Monday, May 29, 2017

Book Review: 'The Green Metropolis' and HCMC

David Owen’s amazingly prescient and clear-eyed book from 2009, The Green Metropolis, deconstructs exactly what city planners, environmentalists, and the general population get right about cities… and what they get very, very wrong.

His book offers staggeringly simple reasons to rethink how we approach the twin questions of:

  1. “Are cities good or bad for the environment?” and
  2. “Cars… OMG?”
His answers boil down to:

  1. Very, very, very good, and
  2. Yes, cars, OMG.

His arguments, citing a veritable mountain of statistical evidence laid bare in his clear, concise writing, chronicles the rise, fall, rebirth, and future of human cities since the invention of the automobile. He argues that these high-density urban environments are not only more environmentally green, but actually shift the entire conversation from cars and drivers back to fundamental quality-of-life issues for all humans, from the very young to the elderly, and how best to satisfy them.

Owens’ three basic themes are clear: live smaller, live closer, and drive less.

Friday, May 26, 2017

Tib Chay Restaurant: Upscale and Affordable Central Vietnamese Vegetarian

Tib Chay restaurant in Ho Chi Minh’s District 1 is a fine choice for getting your Central Vietnamese vegetarian food fix! Check it out – colorful, flavorful, and reasonably priced.

One of the best things (out of many, many best things!) about eating in Vietnam is the incredible variety. While it may be occasionally difficult to find street food that is truly vegetarian (for example, fish is not considered a meat), a huge chunk of the population is Mahayana Buddhist, and one of the traditions is eating vegetarian on the 1st and 15th days of the lunar month. As a result, there are a fair amount of prominent vegetarian restaurants, from cheap to expensive, that serve exclusively veg food any time of the month. Sometimes you just can’t with the pork again, you know?

Slightly off the beaten path, Tib Chay revels in the royal traditions of Central Vietnamese food. Central Vietnamese cuisine is distinct from the Northern or Southern traditions, and centered around Hue. This ancient city was the home of the last Vietnamese royal dynasty, and the food reflects the court: sophisticated and colorful. Dishes are often defined by their small size and elaborate preparation.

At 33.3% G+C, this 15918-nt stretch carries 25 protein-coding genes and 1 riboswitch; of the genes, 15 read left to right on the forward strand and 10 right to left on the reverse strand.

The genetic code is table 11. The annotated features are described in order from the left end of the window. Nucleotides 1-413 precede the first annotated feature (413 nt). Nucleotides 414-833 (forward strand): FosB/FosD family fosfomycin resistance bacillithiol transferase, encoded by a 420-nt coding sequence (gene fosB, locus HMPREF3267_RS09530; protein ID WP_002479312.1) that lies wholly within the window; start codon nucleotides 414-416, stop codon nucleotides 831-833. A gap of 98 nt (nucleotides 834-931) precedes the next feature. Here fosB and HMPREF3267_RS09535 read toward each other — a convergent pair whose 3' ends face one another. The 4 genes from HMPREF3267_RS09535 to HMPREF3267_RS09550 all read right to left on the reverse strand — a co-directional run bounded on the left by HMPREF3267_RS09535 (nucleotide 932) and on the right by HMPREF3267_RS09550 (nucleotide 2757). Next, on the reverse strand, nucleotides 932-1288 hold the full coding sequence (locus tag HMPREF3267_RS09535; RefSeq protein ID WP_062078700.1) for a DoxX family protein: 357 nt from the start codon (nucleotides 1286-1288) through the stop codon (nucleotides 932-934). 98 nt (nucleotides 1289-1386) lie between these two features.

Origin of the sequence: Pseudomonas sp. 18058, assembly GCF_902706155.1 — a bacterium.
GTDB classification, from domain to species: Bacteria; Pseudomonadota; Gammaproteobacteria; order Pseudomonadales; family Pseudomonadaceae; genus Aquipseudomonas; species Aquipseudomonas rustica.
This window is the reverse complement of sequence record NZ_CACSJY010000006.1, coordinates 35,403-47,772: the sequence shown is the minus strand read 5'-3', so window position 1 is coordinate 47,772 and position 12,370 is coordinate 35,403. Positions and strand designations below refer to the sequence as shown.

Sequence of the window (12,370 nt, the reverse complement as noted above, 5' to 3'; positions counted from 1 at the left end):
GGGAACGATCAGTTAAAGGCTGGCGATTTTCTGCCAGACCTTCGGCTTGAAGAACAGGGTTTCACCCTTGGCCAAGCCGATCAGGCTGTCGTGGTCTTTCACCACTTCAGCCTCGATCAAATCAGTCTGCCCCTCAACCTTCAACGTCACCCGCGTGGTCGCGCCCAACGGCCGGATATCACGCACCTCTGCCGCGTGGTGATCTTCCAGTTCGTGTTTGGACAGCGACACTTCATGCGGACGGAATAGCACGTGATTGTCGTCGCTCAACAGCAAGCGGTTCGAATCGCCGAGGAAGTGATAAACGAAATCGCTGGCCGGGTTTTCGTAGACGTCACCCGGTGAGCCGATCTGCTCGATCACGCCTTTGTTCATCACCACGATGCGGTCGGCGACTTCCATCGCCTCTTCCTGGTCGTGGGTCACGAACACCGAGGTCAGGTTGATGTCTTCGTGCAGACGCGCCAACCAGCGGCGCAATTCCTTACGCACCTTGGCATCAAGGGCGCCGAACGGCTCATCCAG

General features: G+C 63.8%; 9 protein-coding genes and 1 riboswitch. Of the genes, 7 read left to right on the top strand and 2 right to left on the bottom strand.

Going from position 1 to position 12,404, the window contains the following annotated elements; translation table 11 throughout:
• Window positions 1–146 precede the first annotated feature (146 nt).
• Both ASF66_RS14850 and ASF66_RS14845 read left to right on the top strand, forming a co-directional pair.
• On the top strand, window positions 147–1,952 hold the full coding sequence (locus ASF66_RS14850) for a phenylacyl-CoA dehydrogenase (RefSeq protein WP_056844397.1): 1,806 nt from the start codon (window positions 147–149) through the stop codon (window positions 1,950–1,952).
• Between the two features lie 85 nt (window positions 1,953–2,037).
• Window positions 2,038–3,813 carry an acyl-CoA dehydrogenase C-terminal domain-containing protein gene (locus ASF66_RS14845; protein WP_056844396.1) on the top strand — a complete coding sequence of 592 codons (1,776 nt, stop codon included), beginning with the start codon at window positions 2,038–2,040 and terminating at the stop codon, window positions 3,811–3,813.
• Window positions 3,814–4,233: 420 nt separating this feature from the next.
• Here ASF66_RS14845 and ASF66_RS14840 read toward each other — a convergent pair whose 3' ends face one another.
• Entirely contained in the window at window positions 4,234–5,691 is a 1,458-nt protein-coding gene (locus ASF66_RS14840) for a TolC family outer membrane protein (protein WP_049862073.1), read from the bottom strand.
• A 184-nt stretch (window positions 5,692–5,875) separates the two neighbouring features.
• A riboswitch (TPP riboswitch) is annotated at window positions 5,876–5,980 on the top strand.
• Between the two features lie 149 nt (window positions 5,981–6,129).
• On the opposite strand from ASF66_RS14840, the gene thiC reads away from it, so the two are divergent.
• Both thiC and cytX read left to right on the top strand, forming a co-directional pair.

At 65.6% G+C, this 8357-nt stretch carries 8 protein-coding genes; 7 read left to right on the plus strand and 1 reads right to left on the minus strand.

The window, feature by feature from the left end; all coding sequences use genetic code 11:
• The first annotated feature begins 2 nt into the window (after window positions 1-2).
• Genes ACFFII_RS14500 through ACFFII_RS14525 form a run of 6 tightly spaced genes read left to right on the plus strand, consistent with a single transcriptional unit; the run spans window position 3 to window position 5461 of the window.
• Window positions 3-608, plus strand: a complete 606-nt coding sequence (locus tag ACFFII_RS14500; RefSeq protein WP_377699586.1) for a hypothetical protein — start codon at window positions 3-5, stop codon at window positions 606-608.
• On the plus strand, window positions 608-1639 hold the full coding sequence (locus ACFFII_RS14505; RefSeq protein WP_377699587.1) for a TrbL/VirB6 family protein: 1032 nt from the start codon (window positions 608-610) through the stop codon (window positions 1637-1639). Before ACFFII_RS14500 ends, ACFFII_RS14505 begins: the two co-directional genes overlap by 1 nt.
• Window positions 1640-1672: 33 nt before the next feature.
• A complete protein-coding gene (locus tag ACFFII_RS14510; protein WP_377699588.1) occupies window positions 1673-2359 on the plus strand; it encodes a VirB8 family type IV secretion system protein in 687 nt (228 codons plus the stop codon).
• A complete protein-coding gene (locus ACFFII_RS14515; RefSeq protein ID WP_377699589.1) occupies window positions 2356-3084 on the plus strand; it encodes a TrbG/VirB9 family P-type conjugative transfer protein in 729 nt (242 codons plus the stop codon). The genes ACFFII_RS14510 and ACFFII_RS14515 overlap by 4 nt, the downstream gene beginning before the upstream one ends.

Our main dish (seen above) was the house rice, served with veggies and lotus seeds. I’m not usually a fan of anything culled from the lotus plant, but these seeds are an exception to the rule. The vegetables were juicy and well seasoned.

Wednesday, May 24, 2017

The Musicality of Vietnamese Tones

Daily conversation in Vietnam "resembles the singing of birds", wrote Alexandre de Rhodes.

Vietnamese tones are one of the most complicated aspects of Vietnamese language to understand, hear, and speak for foreigners, especially those not used to singing.

Take it from me! I've actually quit Vietnamese lessons twice before I got to this current point - tones and weird vowels plus a very relaxed dialect in the South have made it exasperating at times to speak and, especially, hear. Fortunately, I've been able to grasp a little more this time around, which I attribute entirely to simply living around and among Vietnamese for almost 4 years.

One of the keys to my (limited) success in the language is that I've changed how I think about tones.

In my mind, there are two components to nailing tones: mental and physical. You need to think in them and feel them (hey, here are my acting class lessons coming back again!).